Prisoners of War/Missing in Action, and be committed to helping American veterans from all wars.
Rolling Thunder was incorporated as a non-profit organization in 1995 and is headquartered in New Jersey.
Today, the organization has over 7,000 members throughout the United States, with a few in Canada. There
are over 80 chartered Rolling Thunder chapters in the continental United States and the numbers
continually grow. The chapters are strictly governed by the Constitution and By-Laws of the organization,
with committee members working on issues that include; Government Affairs for the POW/MIA issue, Gulf
War and Korean War Affairs, Veterans Community Assistance, School Education and Junior Members Youth
Rolling Thunder believes in the Army Ranger Creed that vows: "I will never leave a fallen comrade to fall
into the hands of the enemy..." Rolling Thunder will continue to grow and grow strength as long as even
one person remains unaccounted for.
SUPPORTING LOCAL VETERANS & COMMUNITY INVOLVEMENT
Rolling Thunder has donated funds to send search teams in Southeast Asia to look for POW's/MIA's and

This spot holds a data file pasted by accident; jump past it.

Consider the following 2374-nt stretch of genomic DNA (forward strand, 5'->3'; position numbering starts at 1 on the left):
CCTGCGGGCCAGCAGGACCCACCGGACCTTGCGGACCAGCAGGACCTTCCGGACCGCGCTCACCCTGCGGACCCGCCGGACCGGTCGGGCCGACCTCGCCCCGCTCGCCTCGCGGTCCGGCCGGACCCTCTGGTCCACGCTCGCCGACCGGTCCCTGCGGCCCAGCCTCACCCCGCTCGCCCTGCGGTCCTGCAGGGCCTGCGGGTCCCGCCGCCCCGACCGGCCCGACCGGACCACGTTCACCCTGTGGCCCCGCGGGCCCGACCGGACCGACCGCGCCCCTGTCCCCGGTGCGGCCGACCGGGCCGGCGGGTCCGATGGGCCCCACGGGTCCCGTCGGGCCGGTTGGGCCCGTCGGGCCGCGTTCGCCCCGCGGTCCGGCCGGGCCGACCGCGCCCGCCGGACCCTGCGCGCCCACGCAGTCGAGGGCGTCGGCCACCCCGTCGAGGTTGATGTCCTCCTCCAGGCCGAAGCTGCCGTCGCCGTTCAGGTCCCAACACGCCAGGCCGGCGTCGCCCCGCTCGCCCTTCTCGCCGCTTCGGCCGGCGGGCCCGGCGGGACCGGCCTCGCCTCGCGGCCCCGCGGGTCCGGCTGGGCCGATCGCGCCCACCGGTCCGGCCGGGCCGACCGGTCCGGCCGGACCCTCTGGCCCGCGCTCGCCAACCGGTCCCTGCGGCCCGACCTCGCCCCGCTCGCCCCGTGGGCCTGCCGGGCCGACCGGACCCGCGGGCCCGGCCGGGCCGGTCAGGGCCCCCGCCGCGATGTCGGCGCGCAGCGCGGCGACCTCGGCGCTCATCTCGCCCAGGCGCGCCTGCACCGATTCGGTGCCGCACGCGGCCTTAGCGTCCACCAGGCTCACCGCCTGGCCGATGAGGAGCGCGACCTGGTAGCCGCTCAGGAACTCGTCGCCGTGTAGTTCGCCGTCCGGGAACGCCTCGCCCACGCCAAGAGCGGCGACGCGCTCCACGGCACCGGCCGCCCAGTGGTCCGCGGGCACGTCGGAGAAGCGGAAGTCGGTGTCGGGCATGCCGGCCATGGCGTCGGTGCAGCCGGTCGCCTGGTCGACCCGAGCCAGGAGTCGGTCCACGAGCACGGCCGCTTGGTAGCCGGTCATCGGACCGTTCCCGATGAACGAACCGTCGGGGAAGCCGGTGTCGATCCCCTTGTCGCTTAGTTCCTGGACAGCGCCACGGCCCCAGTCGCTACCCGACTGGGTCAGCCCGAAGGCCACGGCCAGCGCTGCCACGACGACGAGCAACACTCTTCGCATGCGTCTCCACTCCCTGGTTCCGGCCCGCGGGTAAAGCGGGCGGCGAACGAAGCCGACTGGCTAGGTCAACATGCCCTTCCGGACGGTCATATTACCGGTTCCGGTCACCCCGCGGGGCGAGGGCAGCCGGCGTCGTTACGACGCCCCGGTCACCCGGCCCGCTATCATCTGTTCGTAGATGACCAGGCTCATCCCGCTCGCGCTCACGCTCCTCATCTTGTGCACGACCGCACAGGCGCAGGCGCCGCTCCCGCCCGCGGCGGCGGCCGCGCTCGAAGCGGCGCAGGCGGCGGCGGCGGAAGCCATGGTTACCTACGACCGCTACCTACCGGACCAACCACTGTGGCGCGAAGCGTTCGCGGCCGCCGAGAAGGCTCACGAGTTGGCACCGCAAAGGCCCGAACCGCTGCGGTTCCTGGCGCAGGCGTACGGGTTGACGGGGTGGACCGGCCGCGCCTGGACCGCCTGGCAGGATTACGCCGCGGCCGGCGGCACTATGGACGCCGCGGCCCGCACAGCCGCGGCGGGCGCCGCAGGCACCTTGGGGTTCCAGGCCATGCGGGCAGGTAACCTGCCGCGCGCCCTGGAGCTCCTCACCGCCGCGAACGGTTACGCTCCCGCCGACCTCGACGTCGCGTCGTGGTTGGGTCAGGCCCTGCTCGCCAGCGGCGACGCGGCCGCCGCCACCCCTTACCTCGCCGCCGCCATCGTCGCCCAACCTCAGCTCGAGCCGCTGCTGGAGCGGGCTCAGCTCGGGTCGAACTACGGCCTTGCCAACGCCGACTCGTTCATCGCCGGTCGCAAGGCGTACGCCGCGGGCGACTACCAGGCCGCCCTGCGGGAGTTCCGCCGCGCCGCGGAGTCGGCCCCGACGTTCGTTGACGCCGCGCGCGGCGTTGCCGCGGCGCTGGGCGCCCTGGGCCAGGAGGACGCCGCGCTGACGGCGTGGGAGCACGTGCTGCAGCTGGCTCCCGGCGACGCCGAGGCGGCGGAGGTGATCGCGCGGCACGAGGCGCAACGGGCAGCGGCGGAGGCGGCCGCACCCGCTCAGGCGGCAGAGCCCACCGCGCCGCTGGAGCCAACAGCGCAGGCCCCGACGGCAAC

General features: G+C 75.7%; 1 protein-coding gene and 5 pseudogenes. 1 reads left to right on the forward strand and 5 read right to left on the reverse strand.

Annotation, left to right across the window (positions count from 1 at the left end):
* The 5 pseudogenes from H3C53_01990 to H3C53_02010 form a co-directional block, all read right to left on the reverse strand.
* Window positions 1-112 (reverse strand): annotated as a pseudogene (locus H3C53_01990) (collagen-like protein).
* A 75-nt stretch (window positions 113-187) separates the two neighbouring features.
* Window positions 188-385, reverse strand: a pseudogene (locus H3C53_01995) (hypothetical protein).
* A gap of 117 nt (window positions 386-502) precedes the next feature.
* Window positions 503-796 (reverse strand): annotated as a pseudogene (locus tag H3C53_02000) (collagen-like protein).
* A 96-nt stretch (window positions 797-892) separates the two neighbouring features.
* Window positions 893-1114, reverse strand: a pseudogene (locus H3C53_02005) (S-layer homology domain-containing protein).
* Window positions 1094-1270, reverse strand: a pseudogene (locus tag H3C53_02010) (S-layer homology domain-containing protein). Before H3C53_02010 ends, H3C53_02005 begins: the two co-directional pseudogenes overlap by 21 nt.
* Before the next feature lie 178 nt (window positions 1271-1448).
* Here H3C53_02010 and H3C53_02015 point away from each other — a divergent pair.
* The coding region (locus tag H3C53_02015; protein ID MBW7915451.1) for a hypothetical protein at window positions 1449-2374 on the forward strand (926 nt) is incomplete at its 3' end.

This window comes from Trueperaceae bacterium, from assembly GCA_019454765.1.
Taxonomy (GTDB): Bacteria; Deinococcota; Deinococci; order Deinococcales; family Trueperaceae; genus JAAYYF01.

made a contribution to a POW family looking for their father in North Vietnam.
Chapters nation wide make monthly visits to their local VA hospital nursing homes and Post Traumatic
Stress Disorder (PTSD) Wards, are actively involved with the VA's Center of Recovery Empowerment
(CORE), as well as a homeless veteran program being promoted by Miss America 2000 Heather
On a monthly basis members donate cases of food to the local VA hospitals to help subsidize our nation's
poorly funded veteran's programs. Truckloads of clothing are donated to homeless veterans and VA
patients each year.
National has provided financial support to disabled veterans and their families not receiving full
compensation from the VA.
Each year, Rolling Thunder veterans speak to youths and their parents at local area schools, scouting
programs and other youth programs to educate them about the patriotism, freedom and human factor of war
and the reality of the POW/MIA crisis.
The organization regularly donates POW/MIA flags to local schools, various organizations and interest
groups and organizes flag raising ceremonies to promote public awareness.
Rolling Thunder greatly facilitated the publishing of a POW/MIA postage stamp through the U.S. Postal